November nights for stargazers
MANILA, Philippines—The first two nights of November saw millions honoring those laid to rest in the ground, but future evenings of the month will have stargazers glued to the sky, waiting for a glimpse of some heavenly formations.
A splendid W formation of stars known as the constellation of Cassiopeia (the wife of King Cepheus and the mother of Andromeda in Greek mythology), will be visible in the northern horizon, the Philippine Atmospheric, Geophysical and Astronomical Services Administration said.
The constellations of Draco or the Dragon, Ursa Minor or the Little Bear, as well as the star clusters representing the mythological figures of Perseus and Camelopardalis will likewise be sighted, according to an astronomical diary prepared by Pagasa Administrator Nathaniel Servando.
The early morning hours of November 18 will also feature one of the most prolific meteor showers known as the Leonids.
“Its radiance in the constellation Leo and meteors from this shower can be seen over a period of about two days centered on approximately the early morning hours of Nov. 18 in the eastern section of the sky,” Servando said.
But astronomers and experts do not predict many meteors this year, unlike the previous years, he added.
An observer will be able to spot 10 meteors every hour in the late hours of Nov. 17 until dawn, Pagasa said.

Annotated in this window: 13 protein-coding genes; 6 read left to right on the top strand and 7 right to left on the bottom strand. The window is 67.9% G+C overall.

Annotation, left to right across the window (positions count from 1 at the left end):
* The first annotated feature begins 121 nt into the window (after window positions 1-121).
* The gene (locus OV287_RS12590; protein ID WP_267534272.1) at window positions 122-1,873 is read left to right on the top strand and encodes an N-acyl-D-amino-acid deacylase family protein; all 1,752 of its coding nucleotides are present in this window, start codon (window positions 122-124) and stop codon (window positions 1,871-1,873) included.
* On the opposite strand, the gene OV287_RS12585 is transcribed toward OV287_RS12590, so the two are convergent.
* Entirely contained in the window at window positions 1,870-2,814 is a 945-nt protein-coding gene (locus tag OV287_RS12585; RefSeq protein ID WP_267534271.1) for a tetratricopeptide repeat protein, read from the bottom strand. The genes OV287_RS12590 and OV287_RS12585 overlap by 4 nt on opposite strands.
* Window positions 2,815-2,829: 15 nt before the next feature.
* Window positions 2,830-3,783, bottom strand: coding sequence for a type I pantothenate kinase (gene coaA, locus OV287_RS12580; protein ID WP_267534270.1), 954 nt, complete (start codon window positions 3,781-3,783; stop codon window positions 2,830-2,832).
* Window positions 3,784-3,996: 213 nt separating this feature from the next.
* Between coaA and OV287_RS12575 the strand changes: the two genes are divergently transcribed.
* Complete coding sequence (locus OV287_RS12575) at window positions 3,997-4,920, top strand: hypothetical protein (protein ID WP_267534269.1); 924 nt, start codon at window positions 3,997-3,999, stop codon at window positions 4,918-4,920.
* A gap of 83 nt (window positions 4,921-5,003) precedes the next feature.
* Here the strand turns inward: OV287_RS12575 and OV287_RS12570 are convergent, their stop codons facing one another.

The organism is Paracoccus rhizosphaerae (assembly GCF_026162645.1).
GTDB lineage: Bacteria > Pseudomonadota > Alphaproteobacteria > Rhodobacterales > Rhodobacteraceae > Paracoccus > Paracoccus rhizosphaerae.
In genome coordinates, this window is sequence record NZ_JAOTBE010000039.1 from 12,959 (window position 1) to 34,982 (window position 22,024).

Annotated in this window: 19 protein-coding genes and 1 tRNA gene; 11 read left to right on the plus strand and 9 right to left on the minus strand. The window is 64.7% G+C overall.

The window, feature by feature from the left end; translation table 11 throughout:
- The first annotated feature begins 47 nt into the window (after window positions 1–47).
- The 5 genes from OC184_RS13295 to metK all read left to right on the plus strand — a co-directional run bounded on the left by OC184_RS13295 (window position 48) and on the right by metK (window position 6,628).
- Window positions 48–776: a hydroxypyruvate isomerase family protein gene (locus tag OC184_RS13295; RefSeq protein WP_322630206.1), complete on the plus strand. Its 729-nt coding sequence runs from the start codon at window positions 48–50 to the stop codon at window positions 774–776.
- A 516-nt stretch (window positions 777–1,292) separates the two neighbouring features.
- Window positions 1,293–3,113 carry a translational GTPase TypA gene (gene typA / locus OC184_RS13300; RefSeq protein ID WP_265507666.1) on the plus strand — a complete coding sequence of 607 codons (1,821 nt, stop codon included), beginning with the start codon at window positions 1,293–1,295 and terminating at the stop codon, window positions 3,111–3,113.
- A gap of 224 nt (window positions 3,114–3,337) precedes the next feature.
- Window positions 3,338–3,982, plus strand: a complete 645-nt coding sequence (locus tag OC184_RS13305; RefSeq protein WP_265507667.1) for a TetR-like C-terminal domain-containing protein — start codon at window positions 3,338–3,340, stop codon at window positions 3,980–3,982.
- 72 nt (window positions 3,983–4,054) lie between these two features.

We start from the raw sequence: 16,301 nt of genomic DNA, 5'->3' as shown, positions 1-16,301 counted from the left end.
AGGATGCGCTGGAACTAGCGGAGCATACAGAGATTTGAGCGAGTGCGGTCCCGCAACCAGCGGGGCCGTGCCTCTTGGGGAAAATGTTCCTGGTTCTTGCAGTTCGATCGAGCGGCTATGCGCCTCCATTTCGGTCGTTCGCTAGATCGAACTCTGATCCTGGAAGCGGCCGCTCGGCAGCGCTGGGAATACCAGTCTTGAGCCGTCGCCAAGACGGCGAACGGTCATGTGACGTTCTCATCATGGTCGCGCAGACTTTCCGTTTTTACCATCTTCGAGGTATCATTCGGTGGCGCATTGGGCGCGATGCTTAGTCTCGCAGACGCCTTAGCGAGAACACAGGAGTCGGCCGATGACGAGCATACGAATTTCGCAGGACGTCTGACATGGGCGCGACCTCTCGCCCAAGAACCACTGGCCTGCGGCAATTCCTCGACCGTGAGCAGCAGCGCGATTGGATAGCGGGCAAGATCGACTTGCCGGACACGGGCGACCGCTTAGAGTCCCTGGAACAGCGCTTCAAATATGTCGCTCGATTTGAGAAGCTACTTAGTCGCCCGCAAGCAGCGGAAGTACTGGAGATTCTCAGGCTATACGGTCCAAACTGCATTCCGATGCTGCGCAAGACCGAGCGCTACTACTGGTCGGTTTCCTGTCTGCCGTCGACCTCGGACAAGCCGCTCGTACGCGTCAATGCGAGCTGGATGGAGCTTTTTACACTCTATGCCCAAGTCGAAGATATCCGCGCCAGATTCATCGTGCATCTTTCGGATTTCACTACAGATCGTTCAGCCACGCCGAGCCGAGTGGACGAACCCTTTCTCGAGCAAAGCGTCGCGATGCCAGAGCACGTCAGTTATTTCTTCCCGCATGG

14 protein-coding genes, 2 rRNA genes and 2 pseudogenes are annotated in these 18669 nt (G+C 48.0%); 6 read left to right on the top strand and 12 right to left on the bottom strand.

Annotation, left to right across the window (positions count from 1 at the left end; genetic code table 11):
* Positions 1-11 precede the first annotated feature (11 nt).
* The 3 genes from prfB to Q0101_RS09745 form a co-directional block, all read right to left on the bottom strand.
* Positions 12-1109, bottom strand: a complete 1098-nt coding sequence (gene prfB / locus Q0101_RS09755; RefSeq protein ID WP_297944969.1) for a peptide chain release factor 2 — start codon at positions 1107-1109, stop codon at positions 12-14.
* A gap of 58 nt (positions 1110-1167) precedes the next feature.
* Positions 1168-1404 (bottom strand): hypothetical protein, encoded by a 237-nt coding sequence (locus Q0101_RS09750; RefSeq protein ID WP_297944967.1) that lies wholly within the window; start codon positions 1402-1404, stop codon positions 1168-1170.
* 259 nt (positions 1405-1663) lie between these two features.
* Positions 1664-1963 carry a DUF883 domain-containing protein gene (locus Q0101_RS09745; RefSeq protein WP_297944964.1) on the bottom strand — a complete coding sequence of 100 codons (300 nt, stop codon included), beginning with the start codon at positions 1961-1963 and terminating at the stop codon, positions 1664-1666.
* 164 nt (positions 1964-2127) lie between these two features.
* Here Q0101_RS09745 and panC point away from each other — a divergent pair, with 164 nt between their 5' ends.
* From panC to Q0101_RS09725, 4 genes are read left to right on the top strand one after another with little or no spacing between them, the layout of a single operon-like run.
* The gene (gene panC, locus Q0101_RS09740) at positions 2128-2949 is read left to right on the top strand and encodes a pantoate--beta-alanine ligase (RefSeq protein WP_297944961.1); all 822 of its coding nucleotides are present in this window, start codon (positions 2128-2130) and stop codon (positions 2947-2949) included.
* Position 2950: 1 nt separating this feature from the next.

The Leonids meteor shower is created by bits of debris left behind by the repeat passages through the inner solar system of the comet “55P/Tempel-Tuttle,” the weather bureau said.
But a type of lunar eclipse known as “penumbral eclipse” will be observable from the Philippines on November 28-29, Pagasa said.
A penumbra refers to a partially shaded outer region of a shadow that an object casts. A penumbral eclipse occurs when the moon passes through the faint penumbral portion of the earth’s shadow.
The lunar surface is not completely shadowed by the earth’s umbra, or the darkest part of a shadow. Instead, observers can see only the slightest dimming near the lunar limb closest to the umbra. The eclipse may be undetectable unless at least half of the moon enters the penumbra.
The eclipse will begin at 8:12 p.m. on November 28 and end on November 29 at 12:53 a.m. (Philippine standard time). It will also be observed in the rest of Asia, Europe, East Africa, Australia, the Pacific and North America, Pagasa said.
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